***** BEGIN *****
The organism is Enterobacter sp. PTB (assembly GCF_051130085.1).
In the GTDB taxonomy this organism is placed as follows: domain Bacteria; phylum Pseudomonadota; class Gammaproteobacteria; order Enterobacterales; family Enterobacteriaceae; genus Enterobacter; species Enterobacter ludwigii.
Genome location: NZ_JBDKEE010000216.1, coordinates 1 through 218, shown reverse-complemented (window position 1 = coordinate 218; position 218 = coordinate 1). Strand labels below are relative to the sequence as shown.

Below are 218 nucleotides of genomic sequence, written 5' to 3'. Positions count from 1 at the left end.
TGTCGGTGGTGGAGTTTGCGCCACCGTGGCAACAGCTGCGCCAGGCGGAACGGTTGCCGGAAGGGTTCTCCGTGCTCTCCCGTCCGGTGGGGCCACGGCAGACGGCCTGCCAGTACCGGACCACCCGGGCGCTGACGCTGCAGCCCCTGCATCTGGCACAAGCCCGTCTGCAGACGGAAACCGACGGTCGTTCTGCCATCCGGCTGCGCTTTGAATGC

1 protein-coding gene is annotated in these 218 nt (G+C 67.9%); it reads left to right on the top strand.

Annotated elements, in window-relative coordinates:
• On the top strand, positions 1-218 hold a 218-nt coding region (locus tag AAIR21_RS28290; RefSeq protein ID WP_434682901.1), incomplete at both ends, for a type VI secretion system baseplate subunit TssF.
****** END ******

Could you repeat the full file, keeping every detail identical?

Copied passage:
The organism is Enterobacter sp. PTB (assembly GCF_051130085.1).
In the GTDB taxonomy this organism is placed as follows: domain Bacteria; phylum Pseudomonadota; class Gammaproteobacteria; order Enterobacterales; family Enterobacteriaceae; genus Enterobacter; species Enterobacter ludwigii.
Genome location: NZ_JBDKEE010000216.1, coordinates 1 through 218, shown reverse-complemented (window position 1 = coordinate 218; position 218 = coordinate 1). Strand labels below are relative to the sequence as shown.

Below are 218 nucleotides of genomic sequence, written 5' to 3'. Positions count from 1 at the left end.
TGTCGGTGGTGGAGTTTGCGCCACCGTGGCAACAGCTGCGCCAGGCGGAACGGTTGCCGGAAGGGTTCTCCGTGCTCTCCCGTCCGGTGGGGCCACGGCAGACGGCCTGCCAGTACCGGACCACCCGGGCGCTGACGCTGCAGCCCCTGCATCTGGCACAAGCCCGTCTGCAGACGGAAACCGACGGTCGTTCTGCCATCCGGCTGCGCTTTGAATGC

1 protein-coding gene is annotated in these 218 nt (G+C 67.9%); it reads left to right on the top strand.

Annotated elements, in window-relative coordinates:
• On the top strand, positions 1-218 hold a 218-nt coding region (locus tag AAIR21_RS28290; RefSeq protein ID WP_434682901.1), incomplete at both ends, for a type VI secretion system baseplate subunit TssF.